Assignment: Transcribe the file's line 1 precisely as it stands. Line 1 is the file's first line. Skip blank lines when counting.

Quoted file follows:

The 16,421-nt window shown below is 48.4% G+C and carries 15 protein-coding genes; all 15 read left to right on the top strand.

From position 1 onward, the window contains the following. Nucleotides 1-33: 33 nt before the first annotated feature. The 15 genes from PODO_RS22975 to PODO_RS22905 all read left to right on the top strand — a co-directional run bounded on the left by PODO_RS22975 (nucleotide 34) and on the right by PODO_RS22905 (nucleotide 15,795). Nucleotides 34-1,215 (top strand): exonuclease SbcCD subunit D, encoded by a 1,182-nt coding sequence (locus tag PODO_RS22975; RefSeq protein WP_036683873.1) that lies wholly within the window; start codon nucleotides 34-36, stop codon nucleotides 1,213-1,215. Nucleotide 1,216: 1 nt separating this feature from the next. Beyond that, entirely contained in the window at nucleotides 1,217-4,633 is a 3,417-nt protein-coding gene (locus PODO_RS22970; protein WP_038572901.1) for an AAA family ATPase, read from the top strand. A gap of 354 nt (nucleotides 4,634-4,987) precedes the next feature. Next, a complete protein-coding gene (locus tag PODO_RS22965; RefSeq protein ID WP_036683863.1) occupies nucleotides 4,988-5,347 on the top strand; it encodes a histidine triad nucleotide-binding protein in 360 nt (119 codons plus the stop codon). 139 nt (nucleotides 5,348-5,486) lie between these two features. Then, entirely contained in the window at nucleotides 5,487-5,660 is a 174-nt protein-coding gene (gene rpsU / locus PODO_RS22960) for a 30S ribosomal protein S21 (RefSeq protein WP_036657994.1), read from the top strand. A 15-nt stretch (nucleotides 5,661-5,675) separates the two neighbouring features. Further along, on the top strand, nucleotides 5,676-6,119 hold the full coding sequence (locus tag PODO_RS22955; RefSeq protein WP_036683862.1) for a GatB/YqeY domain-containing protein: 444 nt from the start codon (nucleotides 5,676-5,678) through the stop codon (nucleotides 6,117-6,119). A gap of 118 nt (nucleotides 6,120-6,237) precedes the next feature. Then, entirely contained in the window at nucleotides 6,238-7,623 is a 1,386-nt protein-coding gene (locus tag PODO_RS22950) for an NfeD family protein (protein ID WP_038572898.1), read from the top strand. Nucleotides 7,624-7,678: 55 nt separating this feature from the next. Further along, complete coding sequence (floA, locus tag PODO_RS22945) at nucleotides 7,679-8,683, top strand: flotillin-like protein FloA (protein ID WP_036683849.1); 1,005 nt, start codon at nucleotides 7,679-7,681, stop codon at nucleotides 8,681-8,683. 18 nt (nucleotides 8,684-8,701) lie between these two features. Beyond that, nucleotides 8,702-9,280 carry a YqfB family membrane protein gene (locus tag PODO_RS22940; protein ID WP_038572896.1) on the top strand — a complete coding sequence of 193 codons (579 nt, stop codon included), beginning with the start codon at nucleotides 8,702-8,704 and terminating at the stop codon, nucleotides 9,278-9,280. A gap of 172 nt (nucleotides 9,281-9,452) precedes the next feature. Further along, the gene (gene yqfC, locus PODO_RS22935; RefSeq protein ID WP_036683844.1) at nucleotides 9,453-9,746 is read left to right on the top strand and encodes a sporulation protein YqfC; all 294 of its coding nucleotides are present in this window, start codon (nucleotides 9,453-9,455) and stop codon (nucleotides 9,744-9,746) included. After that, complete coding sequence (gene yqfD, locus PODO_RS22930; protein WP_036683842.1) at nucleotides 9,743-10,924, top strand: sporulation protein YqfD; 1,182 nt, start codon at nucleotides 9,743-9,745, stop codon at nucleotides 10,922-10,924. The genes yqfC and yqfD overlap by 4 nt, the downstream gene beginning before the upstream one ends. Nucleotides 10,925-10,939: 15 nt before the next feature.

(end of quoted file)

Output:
The 16,421-nt window shown below is 48.4% G+C and carries 15 protein-coding genes; all 15 read left to right on the top strand.